Make sure you have any available documentation. If you install Perl as outlined earlier, this is already done as part of the general Perl installation, and the instructions that come with your Perl distribution will explain how to get at the documentation on your system. There is also excellent online Internet documentation, which can be found at http://www.perl.com.
First, point your web browser at the main Perl web site, bookmark it, and look around a little, especially at the available documentation. This is an essential resource. Also, point your browser at http://www.ncbi.nlm.nih.gov (the National Center for Biotechnology Information) and http://www.ebi.ac.uk/ (the European Bioinformatics Institute) for two of the biggest government-sponsored bioinformatics resources. These are among the most important web sites for Perl and bioinformatics.
Also very useful is the standard book Programming Perl (now in its third edition). You can do fine with the (free) online documentation, but if you end up doing a lot of Perl programming, Programming Perl (and perhaps a few others) will probably end up on your bookshelf.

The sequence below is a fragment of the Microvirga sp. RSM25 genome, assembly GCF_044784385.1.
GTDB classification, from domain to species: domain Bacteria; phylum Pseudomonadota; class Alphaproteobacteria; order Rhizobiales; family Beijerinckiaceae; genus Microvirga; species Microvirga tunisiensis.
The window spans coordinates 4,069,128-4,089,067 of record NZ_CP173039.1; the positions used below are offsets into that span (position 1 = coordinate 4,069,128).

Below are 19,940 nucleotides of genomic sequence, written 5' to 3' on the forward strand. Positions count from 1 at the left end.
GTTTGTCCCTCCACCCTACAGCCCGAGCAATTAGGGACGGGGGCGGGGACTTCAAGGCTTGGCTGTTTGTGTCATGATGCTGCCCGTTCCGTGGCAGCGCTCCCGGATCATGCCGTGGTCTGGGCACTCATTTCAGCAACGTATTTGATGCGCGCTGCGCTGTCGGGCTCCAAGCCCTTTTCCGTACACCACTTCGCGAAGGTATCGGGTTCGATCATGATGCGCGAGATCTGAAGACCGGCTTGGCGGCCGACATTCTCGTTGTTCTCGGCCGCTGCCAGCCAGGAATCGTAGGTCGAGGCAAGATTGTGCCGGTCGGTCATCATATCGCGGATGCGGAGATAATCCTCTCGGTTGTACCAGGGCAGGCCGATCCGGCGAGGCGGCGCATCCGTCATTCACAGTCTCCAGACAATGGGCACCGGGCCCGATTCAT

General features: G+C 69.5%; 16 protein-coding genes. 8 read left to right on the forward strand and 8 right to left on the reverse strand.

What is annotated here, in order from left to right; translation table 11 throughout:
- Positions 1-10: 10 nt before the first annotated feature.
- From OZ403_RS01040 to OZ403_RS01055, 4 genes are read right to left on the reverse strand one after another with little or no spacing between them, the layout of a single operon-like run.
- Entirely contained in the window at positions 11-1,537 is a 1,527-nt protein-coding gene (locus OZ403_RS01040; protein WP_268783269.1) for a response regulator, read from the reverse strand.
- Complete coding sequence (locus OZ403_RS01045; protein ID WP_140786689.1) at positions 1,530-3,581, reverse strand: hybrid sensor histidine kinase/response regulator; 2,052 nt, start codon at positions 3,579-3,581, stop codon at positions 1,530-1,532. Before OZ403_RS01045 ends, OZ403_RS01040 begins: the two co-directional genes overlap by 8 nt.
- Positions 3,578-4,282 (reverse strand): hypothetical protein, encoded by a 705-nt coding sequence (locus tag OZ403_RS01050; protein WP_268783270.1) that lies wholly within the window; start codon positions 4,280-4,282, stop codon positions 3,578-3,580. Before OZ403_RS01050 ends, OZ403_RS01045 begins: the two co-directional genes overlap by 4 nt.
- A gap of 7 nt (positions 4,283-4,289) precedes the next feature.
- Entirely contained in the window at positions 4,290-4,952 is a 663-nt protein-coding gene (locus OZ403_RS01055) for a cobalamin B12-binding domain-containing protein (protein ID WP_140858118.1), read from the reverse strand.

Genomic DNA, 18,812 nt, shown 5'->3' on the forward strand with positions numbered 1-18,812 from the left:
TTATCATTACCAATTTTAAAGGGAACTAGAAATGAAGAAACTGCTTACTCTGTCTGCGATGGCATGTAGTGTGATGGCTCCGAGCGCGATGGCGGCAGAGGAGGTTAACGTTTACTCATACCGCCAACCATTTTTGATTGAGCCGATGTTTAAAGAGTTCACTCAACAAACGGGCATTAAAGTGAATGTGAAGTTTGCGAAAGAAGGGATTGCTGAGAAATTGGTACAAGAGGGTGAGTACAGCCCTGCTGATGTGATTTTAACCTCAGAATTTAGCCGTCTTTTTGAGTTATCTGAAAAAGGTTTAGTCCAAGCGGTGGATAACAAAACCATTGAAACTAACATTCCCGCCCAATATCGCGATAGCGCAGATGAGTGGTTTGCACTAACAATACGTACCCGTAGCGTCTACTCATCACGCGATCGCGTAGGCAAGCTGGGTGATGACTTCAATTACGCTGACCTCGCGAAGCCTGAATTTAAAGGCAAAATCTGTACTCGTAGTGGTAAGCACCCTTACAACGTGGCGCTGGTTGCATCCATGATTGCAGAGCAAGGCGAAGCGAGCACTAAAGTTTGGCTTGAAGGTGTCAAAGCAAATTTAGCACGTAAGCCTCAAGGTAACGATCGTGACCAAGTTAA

Most languages have a standard document set that includes the whole story about the language definition and use. In Perl, this is included with the program as the on-line manual. Although programming manuals often suffer from poor writing, it is best to be prepared to dig into them. A well-honed ability to skim is a great asset. The Perl manual isn't bad; its main problem, that it shares with most manuals, is that all the details are in there, so it can be a bit overwhelming at first. However, the Perl documentation does a decent job of helping the beginner navigate, by means of tutorial documents.